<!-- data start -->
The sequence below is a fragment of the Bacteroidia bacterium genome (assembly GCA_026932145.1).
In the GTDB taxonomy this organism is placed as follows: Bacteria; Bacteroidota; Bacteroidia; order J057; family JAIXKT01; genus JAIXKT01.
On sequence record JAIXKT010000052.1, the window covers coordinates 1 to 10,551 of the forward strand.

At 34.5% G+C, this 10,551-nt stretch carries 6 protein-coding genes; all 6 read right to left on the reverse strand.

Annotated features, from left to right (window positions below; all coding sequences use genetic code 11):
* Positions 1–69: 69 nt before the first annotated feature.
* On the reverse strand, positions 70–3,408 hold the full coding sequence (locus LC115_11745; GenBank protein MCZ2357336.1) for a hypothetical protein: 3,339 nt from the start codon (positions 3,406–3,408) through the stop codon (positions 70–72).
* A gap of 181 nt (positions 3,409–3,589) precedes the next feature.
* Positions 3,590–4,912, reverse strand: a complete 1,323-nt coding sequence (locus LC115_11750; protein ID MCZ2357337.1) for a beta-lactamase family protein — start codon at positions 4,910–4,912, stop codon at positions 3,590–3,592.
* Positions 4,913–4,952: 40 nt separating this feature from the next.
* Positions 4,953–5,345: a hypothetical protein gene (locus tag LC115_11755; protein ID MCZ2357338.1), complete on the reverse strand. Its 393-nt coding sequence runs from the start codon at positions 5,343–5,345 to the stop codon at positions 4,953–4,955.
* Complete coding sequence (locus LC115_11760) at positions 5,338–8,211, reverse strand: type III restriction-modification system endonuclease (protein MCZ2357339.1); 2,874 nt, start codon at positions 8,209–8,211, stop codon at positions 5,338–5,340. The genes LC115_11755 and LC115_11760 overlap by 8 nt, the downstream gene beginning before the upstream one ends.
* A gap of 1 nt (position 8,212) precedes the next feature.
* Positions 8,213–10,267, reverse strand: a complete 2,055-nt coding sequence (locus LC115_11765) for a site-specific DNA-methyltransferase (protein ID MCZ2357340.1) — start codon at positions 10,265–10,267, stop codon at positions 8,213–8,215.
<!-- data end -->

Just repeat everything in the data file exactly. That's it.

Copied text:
The sequence below is a fragment of the Bacteroidia bacterium genome (assembly GCA_026932145.1).
In the GTDB taxonomy this organism is placed as follows: Bacteria; Bacteroidota; Bacteroidia; order J057; family JAIXKT01; genus JAIXKT01.
On sequence record JAIXKT010000052.1, the window covers coordinates 1 to 10,551 of the forward strand.

At 34.5% G+C, this 10,551-nt stretch carries 6 protein-coding genes; all 6 read right to left on the reverse strand.

Annotated features, from left to right (window positions below; all coding sequences use genetic code 11):
* Positions 1–69: 69 nt before the first annotated feature.
* On the reverse strand, positions 70–3,408 hold the full coding sequence (locus LC115_11745; GenBank protein MCZ2357336.1) for a hypothetical protein: 3,339 nt from the start codon (positions 3,406–3,408) through the stop codon (positions 70–72).
* A gap of 181 nt (positions 3,409–3,589) precedes the next feature.
* Positions 3,590–4,912, reverse strand: a complete 1,323-nt coding sequence (locus LC115_11750; protein ID MCZ2357337.1) for a beta-lactamase family protein — start codon at positions 4,910–4,912, stop codon at positions 3,590–3,592.
* Positions 4,913–4,952: 40 nt separating this feature from the next.
* Positions 4,953–5,345: a hypothetical protein gene (locus tag LC115_11755; protein ID MCZ2357338.1), complete on the reverse strand. Its 393-nt coding sequence runs from the start codon at positions 5,343–5,345 to the stop codon at positions 4,953–4,955.
* Complete coding sequence (locus LC115_11760) at positions 5,338–8,211, reverse strand: type III restriction-modification system endonuclease (protein MCZ2357339.1); 2,874 nt, start codon at positions 8,209–8,211, stop codon at positions 5,338–5,340. The genes LC115_11755 and LC115_11760 overlap by 8 nt, the downstream gene beginning before the upstream one ends.
* A gap of 1 nt (position 8,212) precedes the next feature.
* Positions 8,213–10,267, reverse strand: a complete 2,055-nt coding sequence (locus LC115_11765) for a site-specific DNA-methyltransferase (protein ID MCZ2357340.1) — start codon at positions 10,265–10,267, stop codon at positions 8,213–8,215.